Dan H. Wilson, Plaintiff-Appellant,
Safelite Group, Inc., Defendant-Appellee.
Argued: December 5, 2018
from the United States District Court for the Southern
District of Ohio at Columbus. No. 2:16-cv-00877-Michael H.
Watson, District Judge.
Ford, IV, AHMAD, ZAVITSANOS, ANAIPAKOS, ALAVI & MENSING
P.C., Houston, Texas, for Appellant.
J. McGowan, Jr., BAKER & HOSTETLER LLP, Cleveland, Ohio,
Ford, IV, Steven J. Mitby, AHMAD, ZAVITSANOS, ANAIPAKOS,
ALAVI & MENSING P.C., Houston, Texas, for Appellant.
J. McGowan, Jr., BAKER & HOSTETLER LLP, Cleveland, Ohio,
Robert M. Kincaid, Jr., Georgeann G. Peters, BAKER &
HOSTETLER LLP, Columbus, Ohio, for Appellee.
Before: ROGERS, STRANCH, and THAPAR, Circuit Judges.
B. STRANCH, CIRCUIT JUDGE.
dispute centers on what constitutes an employee pension
benefit plan under the Employee Retirement Income Security
Act (ERISA), and its resolution determines whether the duties
and protections of ERISA apply to the plan at issue.
Plaintiff Dan Wilson, the former President and Chief
Executive Officer of Defendant Safelite Group, Inc., sued
Safelite for breach of contract and negligent
misrepresentation arising from the company's alleged
mismanagement of its deferred compensation plan for executive
employees. Finding that the plan was an employee pension
benefit plan under 29 U.S.C. § 1002(2)(A)(ii) and not a
bonus plan exempted from ERISA under 29 C.F.R. §
2510.3-2(c), the district court granted Safelite's motion
for partial summary judgment on the basis that Wilson's
state law claims were preempted by ERISA. Based on the plain
text of ERISA and the bonus plan regulation, we
was the President and CEO of Safelite from 2003 to 2008. In
2005, Safelite's Board of Directors created the Safelite
Group, Inc. 2005 Transaction Incentive Plan (TIP), which
provided for substantial bonus payments to its
participants-five Safelite executives, including Wilson-if
they secured a strategic buyer for the company.
2006, Belron SA emerged as a likely buyer. Realizing that
Belron's acquisition of Safelite would trigger
significant payments under the TIP that could increase
participants' tax obligations, on December 29, 2006, the
Board adopted the Safelite Group, Inc. Nonqualified Deferred
Compensation Plan (Safelite Plan), a plan to allow
participants to defer compensation and thereby avoid certain
tax consequences. At the time the Safelite Plan was adopted,
only four executive employees, including Wilson, were
eligible to participate in it. In February 2007, less than
two months later, Belron purchased Safelite for $334 million,
generating substantial payments to the TIP participants that
could be deferred by operation of the Safelite Plan.
Safelite Plan, the plan at issue, allows eligible executive
employees to defer two types of income: (1) compensation
(defined as a participant's base annual salary and any
annual or long-term bonuses) and (2) "TIP Amounts"
triggered by Safelite's sale to Belron. To become a
participant in the Safelite Plan, an eligible employee must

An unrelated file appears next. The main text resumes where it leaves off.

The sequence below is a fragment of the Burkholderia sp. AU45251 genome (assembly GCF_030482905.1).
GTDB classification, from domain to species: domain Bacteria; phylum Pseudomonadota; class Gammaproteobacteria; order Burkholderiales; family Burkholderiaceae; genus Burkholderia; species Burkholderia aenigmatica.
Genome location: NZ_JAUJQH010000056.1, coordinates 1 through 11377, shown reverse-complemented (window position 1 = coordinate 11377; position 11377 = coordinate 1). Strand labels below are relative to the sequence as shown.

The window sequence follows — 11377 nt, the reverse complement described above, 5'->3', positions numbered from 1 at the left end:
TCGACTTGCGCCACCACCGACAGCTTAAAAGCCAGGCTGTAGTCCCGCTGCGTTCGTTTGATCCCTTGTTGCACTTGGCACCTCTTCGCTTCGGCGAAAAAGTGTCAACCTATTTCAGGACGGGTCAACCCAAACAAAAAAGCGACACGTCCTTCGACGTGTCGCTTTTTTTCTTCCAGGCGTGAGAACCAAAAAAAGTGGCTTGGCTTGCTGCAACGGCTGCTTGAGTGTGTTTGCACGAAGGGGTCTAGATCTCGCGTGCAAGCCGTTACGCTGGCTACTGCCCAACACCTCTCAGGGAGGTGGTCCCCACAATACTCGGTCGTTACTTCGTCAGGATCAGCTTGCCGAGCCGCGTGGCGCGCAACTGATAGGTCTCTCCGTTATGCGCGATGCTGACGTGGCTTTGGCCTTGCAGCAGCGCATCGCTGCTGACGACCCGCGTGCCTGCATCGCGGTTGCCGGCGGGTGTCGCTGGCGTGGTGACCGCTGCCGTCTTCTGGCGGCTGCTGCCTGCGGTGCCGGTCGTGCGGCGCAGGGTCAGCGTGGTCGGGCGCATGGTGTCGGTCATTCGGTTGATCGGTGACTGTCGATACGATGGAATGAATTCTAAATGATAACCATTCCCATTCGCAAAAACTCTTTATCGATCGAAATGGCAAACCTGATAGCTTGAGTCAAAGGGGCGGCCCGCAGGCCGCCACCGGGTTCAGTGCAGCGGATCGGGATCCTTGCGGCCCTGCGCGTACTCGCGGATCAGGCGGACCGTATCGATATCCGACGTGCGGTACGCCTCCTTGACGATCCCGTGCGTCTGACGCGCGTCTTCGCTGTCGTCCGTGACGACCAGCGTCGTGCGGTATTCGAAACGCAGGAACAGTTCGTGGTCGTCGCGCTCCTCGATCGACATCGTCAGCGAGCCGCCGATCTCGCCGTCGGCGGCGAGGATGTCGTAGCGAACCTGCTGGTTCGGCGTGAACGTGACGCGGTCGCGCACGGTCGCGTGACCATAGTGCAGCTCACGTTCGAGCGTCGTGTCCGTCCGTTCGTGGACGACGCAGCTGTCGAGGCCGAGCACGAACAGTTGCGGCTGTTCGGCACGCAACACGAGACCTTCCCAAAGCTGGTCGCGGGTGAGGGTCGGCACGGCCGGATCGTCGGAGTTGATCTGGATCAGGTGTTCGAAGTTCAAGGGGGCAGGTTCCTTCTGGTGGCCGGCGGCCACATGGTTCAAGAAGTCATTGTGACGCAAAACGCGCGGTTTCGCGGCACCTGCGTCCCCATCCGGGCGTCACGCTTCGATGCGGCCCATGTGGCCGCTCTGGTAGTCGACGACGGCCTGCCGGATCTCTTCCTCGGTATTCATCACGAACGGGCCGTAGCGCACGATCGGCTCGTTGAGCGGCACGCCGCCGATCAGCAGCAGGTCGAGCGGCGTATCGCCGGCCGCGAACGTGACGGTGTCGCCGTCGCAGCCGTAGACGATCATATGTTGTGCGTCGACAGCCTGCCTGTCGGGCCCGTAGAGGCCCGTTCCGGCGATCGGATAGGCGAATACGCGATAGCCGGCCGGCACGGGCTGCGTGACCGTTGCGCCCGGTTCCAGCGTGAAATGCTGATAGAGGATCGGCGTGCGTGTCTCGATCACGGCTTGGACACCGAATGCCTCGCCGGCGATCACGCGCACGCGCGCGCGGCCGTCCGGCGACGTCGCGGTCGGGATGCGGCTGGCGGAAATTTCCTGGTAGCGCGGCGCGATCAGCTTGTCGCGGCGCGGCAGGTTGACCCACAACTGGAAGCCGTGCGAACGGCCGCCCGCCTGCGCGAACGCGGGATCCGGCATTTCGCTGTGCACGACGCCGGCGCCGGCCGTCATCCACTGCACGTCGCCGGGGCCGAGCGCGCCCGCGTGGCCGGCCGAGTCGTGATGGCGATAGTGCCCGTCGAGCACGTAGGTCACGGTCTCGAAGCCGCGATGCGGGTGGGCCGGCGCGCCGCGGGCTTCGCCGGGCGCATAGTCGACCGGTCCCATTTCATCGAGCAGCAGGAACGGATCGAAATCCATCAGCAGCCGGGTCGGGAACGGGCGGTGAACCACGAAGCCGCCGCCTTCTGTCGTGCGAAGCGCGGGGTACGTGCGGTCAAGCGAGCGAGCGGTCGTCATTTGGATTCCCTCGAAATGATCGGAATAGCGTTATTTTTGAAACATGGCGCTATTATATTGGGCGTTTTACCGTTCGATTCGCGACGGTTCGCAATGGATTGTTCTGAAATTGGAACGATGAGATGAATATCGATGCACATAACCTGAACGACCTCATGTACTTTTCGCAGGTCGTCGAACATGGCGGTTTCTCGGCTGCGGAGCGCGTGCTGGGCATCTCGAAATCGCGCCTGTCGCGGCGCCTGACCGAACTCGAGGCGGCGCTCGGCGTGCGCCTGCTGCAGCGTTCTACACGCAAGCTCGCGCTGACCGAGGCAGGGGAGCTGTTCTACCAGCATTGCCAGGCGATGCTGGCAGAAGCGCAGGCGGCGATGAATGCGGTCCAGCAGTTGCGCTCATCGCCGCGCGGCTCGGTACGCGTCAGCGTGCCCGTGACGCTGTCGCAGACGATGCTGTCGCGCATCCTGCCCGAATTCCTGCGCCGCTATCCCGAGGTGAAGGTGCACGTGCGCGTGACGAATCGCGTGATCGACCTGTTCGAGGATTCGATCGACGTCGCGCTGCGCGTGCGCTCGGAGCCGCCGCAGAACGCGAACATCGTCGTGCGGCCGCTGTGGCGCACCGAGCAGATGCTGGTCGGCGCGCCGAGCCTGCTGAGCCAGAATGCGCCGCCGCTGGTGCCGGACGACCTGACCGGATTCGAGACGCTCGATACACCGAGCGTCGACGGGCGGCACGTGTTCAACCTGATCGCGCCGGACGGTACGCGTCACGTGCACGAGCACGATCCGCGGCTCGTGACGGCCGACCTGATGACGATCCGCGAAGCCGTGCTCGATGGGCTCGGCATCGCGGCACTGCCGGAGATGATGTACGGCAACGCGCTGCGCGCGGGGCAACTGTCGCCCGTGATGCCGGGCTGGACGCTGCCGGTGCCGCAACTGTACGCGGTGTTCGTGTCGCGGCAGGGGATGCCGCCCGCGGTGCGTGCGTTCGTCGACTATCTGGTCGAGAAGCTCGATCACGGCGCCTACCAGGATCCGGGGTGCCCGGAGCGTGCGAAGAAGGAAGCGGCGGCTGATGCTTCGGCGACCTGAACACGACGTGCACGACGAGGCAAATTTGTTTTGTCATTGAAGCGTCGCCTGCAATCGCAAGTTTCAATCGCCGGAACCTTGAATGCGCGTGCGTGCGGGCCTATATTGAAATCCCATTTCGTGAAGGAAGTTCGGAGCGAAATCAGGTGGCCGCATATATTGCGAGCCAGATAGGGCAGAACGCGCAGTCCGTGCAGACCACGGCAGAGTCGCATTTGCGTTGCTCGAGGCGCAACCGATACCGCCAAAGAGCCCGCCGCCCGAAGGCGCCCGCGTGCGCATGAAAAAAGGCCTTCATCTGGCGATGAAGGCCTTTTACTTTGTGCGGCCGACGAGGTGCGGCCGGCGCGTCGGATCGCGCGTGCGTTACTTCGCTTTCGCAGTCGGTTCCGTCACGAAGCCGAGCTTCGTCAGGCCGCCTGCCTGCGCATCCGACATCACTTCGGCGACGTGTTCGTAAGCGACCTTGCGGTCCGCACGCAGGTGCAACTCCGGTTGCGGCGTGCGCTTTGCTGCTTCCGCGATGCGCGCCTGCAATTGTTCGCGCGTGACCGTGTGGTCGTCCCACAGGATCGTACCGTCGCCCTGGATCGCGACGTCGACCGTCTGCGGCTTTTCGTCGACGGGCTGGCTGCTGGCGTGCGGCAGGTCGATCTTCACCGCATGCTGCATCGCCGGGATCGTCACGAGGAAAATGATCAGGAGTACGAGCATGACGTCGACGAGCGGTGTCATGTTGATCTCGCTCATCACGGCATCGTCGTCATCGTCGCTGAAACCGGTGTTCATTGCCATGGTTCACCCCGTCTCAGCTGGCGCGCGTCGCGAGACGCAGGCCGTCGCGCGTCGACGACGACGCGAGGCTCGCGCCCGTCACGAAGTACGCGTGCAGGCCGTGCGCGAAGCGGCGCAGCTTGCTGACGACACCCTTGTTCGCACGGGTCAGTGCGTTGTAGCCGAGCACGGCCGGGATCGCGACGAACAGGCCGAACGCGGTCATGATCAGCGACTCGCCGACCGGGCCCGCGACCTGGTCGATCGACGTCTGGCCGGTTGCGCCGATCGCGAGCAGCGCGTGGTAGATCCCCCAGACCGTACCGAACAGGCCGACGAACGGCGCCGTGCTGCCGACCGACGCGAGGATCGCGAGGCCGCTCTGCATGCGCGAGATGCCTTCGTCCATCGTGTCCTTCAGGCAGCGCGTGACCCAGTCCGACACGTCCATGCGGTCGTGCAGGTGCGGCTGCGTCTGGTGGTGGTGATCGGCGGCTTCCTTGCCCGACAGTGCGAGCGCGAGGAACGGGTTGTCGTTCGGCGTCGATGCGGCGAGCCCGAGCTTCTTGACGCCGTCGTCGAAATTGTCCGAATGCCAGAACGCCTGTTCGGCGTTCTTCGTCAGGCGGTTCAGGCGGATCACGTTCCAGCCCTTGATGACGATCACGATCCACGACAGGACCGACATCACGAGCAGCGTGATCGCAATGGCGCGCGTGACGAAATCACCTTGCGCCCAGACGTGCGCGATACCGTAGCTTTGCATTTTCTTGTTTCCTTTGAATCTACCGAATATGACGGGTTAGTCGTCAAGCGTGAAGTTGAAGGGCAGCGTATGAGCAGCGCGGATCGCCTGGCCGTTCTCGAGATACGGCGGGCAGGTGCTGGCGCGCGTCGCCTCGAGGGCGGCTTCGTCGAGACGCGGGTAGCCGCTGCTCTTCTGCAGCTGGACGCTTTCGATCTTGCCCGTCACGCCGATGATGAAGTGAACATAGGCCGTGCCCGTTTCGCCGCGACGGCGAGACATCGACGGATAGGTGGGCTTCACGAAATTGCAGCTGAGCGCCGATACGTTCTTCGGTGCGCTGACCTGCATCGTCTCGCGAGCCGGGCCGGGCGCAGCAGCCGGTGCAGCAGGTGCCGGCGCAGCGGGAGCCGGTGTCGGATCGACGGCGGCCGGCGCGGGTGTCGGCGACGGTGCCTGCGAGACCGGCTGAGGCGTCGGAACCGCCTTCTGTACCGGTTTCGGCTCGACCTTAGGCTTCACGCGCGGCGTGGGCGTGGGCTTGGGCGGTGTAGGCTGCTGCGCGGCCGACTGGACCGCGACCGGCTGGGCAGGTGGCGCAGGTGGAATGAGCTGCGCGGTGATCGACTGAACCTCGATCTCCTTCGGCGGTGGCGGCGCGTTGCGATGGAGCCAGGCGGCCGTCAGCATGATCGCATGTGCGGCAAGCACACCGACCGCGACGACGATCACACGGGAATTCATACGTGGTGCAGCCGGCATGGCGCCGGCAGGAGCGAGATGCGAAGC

submit a completed election form and must indicate what
income to defer. To defer any TIP Amount, an eligible
employee was required to submit an election form on or before
December 31, 2006. An eligible employee could choose to defer
each upcoming year's compensation by submitting an
election form before January 1 of that year. The election
forms provide spaces to indicate what percentage of the
employee's TIP Amount, base annual salary, and bonus he
seeks to defer and in which year or years the employee wishes
to receive distributions of his deferred income, either
during employment or after the termination of employment.
Safelite Plan provides two timing options for participants to
receive distributions of deferred income. The default
distribution of deferred compensation for each participant is
payment "in a lump sum as soon as administratively
feasible after the [participant] Terminates" from
employment. A participant can elect to receive deferred
distributions on January 1 of a designated year or following
a disability, and that distribution can be "in a lump
sum or monthly . . . or annual payments over a period of up
to ten years," subject to some limitations.
Distributions made during a participant's employment are
referred to as "in-service distributions."
properly submitted an election form and so became a
participant in the Safelite Plan. Between 2006 and 2013, he
elected to defer hundreds of thousands of dollars of
compensation each year. Wilson left Safelite on July 5, 2008.
By 2014, Wilson had deferred compensation totaling $9, 111,
384. That year, a federal audit revealed that some of
Wilson's elections failed to comply with 26 U.S.C. §
409A, a tax statute regulating deferred compensation plans.
As a result, Wilson owed income taxes and incurred
substantial tax penalties.
September 12, 2016, Wilson sued Safelite in federal court,
asserting state law claims for breach of contract and
negligent misrepresentation. Safelite moved for partial
summary judgment on Wilson's state law claims, arguing
that they were preempted by ERISA. The district court granted
Safelite's motion, finding that the Safelite Plan met the
statutory definition of "employee pension benefit
plan" under ERISA Section 3(2)(A)(ii), 29 U.S.C. §
1002(2), and was not a bonus plan exempted from ERISA
coverage under Department of Labor (DOL) regulation 29 C.F.R.
§ 2510.3-2(c). The district court granted Wilson 28 days
to file an amended complaint asserting claims under
ERISA's civil enforcement provision. Wilson chose not to
amend his complaint, and the district court entered final
judgment on April 19, 2018. Wilson timely appealed.
review a grant of summary judgment de novo. Kolkowski v.
Goodrich Corp., 448 F.3d 843, 847 (6th Cir. 2006).
Whether an ERISA plan exists is usually "a question of
fact to be answered in light of all the surrounding
circumstances and facts" and reviewed for clear error.
Id. at 847-48. But "[w]here key facts are
undisputed, the determination is better considered a mixed
question of law and fact that we review de novo."
Wolf v. Causley Trucking, Inc., 719 Fed.Appx. 466,
470 n.1 (6th Cir. 2017). The standard of review in a mixed
question of law and fact generally depends on "whether
answering it entails primarily legal or factual work."
U.S. Bank Nat. Ass'n v. Vill. at Lakeridge, LLC,
138 S.Ct. 960, 967 (2018). We review a district court's
statutory interpretation de novo. Bartling v. Fruehauf
Corp., 29 F.3d 1062, 1069 (6th Cir. 1994).
parties here present two mixed questions of law and fact: (1)
whether the Safelite Plan is an employee pension benefit plan
covered by 29 U.S.C. § 1002(2)(A)(ii), and (2) whether
the Safelite Plan is exempt from ERISA pursuant to DOL